Wednesday, July 22, 2015

Bee Sting

We have a history with bees here.  Early in our time on this land, a former student asked if he could place bee hives here.  Our quick yes was followed by the delivery of five hives.  Soon the young man left his children, his wife and his hives.  Taking care of the bees became our responsibility.  A bee suit and smoker were purchased.  I found that working in a cloud of bees caused me no alarm.  One afternoon Becky stood a some distance away to take pictures as I harvested some honey.  Apparently she had positioned herself on the line the bees were flying as they gathered food.  After taking several stings, she ran from the area with the bees following in hot pursuit.  I was never stung while working with the bees.  My feeling was the inner calm that carried me through 34 years of teaching eighth graders also quieted the bees.  Things went differently today.

We were working on the garden by the road this morning.  That patch of pasture grass at the end of the planting needed to be removed in preparation for expanding the garden area.  Dressed in my sun protecting clothing, only facial skin was exposed.  Suddenly something flew inside of the hood and entered my right ear.  An instant flashback to Star Trek had me ripping off the hat and hood and waving my arms wildly about.  A medium sized bumble bee left my ear and began flying about my head.  My sense of inner calm had been shattered and I was dancing about swatting at the bee. I've never moved like that before.  It first stung my cheek.  Then it landed dangerously close to my eye and stung again.  Trapped between my finger and thumb, life quickly left the bee.  My luck continues to hold as my eye is fine.  Becky couldn't believe that I didn't swell up at all.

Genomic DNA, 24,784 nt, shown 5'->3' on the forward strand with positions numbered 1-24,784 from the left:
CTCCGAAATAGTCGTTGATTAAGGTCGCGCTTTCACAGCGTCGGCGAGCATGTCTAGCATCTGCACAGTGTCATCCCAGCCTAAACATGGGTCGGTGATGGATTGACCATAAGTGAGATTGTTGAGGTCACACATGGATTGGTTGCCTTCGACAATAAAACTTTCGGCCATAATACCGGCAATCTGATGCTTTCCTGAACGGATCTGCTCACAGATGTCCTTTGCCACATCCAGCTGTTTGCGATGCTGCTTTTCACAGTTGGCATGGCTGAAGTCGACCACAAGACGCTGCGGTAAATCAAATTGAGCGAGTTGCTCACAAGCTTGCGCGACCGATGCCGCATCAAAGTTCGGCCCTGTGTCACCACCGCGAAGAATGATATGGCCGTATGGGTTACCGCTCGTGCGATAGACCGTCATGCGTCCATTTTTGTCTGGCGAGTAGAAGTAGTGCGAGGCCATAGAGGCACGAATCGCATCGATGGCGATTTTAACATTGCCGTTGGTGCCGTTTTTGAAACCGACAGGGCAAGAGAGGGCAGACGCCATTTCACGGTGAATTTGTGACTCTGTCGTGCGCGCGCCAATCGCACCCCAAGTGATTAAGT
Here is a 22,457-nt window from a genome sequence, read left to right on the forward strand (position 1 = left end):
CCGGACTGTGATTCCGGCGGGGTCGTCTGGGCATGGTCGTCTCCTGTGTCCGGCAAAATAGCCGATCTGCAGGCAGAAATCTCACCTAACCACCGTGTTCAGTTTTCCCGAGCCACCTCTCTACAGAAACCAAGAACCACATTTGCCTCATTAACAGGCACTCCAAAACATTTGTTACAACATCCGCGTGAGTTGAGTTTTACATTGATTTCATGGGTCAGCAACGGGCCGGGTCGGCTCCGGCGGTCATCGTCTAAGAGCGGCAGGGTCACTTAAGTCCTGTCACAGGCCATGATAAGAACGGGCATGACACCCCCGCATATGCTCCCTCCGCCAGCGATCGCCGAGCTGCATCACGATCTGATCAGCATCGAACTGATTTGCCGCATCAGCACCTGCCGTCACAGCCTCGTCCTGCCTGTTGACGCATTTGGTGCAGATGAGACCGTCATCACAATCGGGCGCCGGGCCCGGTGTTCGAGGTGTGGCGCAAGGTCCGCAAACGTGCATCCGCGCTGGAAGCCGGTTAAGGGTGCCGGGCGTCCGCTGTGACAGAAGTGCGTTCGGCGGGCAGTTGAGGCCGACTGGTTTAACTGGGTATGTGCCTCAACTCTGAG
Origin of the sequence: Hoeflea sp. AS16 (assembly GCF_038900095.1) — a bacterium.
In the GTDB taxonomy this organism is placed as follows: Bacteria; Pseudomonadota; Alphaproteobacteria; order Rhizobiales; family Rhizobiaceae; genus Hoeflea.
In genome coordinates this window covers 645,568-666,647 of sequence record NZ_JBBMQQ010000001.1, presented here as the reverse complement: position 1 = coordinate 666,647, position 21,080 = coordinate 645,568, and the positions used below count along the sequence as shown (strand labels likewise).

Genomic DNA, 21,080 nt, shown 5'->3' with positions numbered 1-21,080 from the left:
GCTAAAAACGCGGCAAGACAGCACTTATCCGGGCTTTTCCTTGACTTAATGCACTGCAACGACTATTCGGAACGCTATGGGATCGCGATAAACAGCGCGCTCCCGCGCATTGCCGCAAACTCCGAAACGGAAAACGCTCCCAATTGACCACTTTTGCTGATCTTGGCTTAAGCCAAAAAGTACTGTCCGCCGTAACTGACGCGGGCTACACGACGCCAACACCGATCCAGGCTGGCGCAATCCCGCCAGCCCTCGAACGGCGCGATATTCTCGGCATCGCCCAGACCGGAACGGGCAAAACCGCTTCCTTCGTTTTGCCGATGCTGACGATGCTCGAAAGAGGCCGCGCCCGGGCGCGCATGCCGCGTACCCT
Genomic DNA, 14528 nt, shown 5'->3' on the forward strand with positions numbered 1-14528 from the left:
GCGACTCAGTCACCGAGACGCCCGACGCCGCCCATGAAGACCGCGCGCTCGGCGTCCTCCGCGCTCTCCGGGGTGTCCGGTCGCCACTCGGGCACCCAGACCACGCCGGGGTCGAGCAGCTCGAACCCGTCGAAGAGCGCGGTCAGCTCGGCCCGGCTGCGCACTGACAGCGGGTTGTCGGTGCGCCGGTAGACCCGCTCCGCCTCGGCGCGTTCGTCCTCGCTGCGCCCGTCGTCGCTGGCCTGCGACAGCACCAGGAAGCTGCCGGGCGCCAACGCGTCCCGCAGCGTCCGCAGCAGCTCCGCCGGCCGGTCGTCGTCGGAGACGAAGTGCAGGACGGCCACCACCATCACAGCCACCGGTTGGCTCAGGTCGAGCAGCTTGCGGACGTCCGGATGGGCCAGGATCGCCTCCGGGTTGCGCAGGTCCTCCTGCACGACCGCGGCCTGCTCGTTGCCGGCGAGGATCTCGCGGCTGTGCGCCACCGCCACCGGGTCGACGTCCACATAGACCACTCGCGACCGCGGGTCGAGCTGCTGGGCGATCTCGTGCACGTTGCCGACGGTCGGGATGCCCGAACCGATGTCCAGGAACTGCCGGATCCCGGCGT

Our plan is to continue the Autumn Joy sedum and Siberian Iris line to the sumac trees.  If the ground is prepared this year, we will have a chance to see if all of the quackgrass rhizomes have been removed before we plant.  If even a small piece is missed, it will quickly work to reclaim its ground.  Existing sedums will be levered out and cut in half with a huge knife.  One piece will return to its former spot and the other planted in an open spot up the line.  Our gardens will similarly supply Siberian Iris for replanting here.

These Black Dragon lilies are one of the few Orientals to have decent flowers here this year.  Their scent is best when it is unexpectedly encountered on the wind.  Placing one's nose near the flower does capture the fragrance and some pollen stains but it is nothing like walking into a sweet smelling cloud.  Bees gathering pollen are usually quite calm and uninterested in combat.  We frequently share flowers with no problems.

No comments: